Smithfield Street

From Pittsburgh Streets
Smithfield Street
Neighborhoods Central Business District, South Shore
Origin of name Devereux Smith

Smithfield Street is named for Devereux Smith (1735–1799). He was born in Warwickshire in Great Britain in 1735 and came to Pittsburgh about 1760. He was one of the first pioneers in the area that became Oakland.[1][2][3][4][5][6][7][8][9][10][11][12][13][14][15][16] His son Edward married Margaret Castleman, daughter of Jacob Castleman, for whom Castleman Street is named, and his daughter Mary married William Amberson, for whom Amberson Avenue is named.[1]

Several sources say that the original name was Smith's Field Street or Smith's Fields Street.[4][5][8][12][14][15] This is questionable; the street was first laid out by George Woods in 1784, and in Woods' original plat map the street is called Smithfield.[17] Gilbert Love explains simply that Smith's fields adjoined the street.[11]


  1. 1.0 1.1 Margaret Pearson Bothwell. "Devereux Smith, fearless pioneer." Western Pennsylvania Historical Magazine, vol. 40, no. 4, winter 1957, pp. 277–291. [view source]bothwell
  2. Joe Browne. "Streets are index of local history." Pittsburgh Post-Gazette, Sept. 28, 1983, p. 37. 89790718. [view source]browne-streets
  3. Margaret Carlin. "How our streets got their names." Pittsburgh Press, Feb. 6, 1966, Pittsburgh's Family Magazine, p. 10. 149098376. [view source]carlin
  4. 4.0 4.1 Bruce S. Cridlebaugh. "Field notes: Changing Pittsburgh street names—from downtown to Lawrenceville." Bridges & tunnels of Allegheny County & Pittsburgh, PA, Feb. 9, 2000. [view source]cridlebaugh
  5. 5.0 5.1 James K. DeLaney. "Spectres of past haunt Pittsburgh's corner signposts: Street names 'pennants of tribute.'" Pittsburgh Post-Gazette, Mar. 30, 1967, [p. 41]. 88235360. [view source]delaney
  6. "Early streets." A Fact a Day About Pittsburgh. Pittsburgh Post-Gazette, Dec. 9, 1927, p. 6. 89853112. [view source]fact-a-day
  7. George T. Fleming. "Patriot Smith suffers for loyalty: Man for whom Smithfield street was named prominent in city's history: Busy days recalled." Pittsburgh Gazette Times, May 16, 1915, fifth section, p. 2. 85758354. [view source]fleming-patriot-smith
  8. 8.0 8.1 George T. Fleming. "Wood's plan of Pittsburgh: Thomas Vickroy's account of the survey of 1784 and parts taken in city's early life by Craig and Bayard." Pittsburgh Gazette Times, Dec. 13, 1914, second section, p. 2. 85908612. [view source]fleming-woods
  9. Julia Morgan Harding. "Names of Pittsburgh streets: Their historical significance." Pittsburgh Bulletin, Feb. 15, 1893. Reprinted in Fort Duquesne and Fort Pitt: Early names of Pittsburgh streets, 13th ed., pp. 52–60, Fort Pitt Society, Daughters of the American Revolution, Allegheny County, Pennsylvania, 1958 (HathiTrust 007074456). [view source]harding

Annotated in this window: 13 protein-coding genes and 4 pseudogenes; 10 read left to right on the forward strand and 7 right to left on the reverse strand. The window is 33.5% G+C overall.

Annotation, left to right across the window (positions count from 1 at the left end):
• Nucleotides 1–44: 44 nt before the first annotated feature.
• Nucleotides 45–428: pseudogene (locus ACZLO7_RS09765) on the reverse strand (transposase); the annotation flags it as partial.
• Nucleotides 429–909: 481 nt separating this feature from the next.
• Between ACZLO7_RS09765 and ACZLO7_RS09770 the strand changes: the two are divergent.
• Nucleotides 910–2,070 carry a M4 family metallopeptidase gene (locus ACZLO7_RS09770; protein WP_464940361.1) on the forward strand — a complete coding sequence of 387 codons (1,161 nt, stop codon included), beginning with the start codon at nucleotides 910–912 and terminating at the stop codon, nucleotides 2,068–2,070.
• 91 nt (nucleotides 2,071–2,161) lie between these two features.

10. History of Pittsburgh and Environs, vol. 2. American Historical Society, New York and Chicago, 1922. Google Books 3staAAAAYAAJ, TPUMAAAAYAAJ; HathiTrust 011262563; Internet Archive historypittsbur00yorkgoog, historypittsbur02socigoog. [view source]history-pgh-environs-2
  11. 11.0 11.1 Gilbert Love. "What's in a name? A lot!: Titles of city streets recall persons famed in U. S. history: From Golden Triangle eastward, thoroughfares list great and near great of colonial and revolutionary days." Pittsburgh Press, Feb. 12, 1944, p. 9. 147946752. [view source]love-titles
  12. 12.0 12.1 Annie Clark Miller. Early Land Marks and Names of Old Pittsburgh: An address delivered before the Pittsburgh Chapter Daughters of the American Revolution at Carnegie Institute, Nov. 30, 1923, p. 29. Pittsburgh Chapter Daughters of the American Revolution, 1924. Historic Pittsburgh 00awn8211m; Internet Archive earlylandmarksna00mill. [view source]miller
  13. Torsten Ove. "Site names here are out of sight: From Swamp Poodle Road to Grant Street, locales in the region bear names that are little understood or largely forgotten." Pittsburgh Post-Gazette, May 8, 1998, pp. A-1, A-6. 94754709, 94754864. [view source]ove
  14. 14.0 14.1 Bob Regan. The Names of Pittsburgh: How the city, neighborhoods, streets, parks and more got their names, pp. 58, 73. The Local History Company, Pittsburgh, 2009, ISBN 978-0-9770429-7-5. [view source]regan
  15. 15.0 15.1 William M. Rimmel. "Street names tell stories." Out of the Past. Pittsburgh Post-Gazette, Feb. 28, 1976, Daily Magazine, [p. 17]. 90063484. [view source]rimmel-street-names
  16. "Street names sketch history of city: Tribute to many pioneers dimmed by time." Pittsburgh Post-Gazette, Sept. 26, 1936, anniversary section IV, p. 16. 88921069. [view source]street-names
  17. George Woods. A Draught of the Town Plat of Pittsburgh, Surveyed for John Penn, Jr., and John Penn, by George Woods, May 31st 1784. 1784. Reproduced as "Original plan of Pittsburgh" in plate 19 of Atlas of the Cities of Pittsburgh, Allegheny, and the Adjoining Boroughs, G. M. Hopkins & Co., Philadelphia, 1872 (Historic Pittsburgh 1872p019). [view source]woods-plat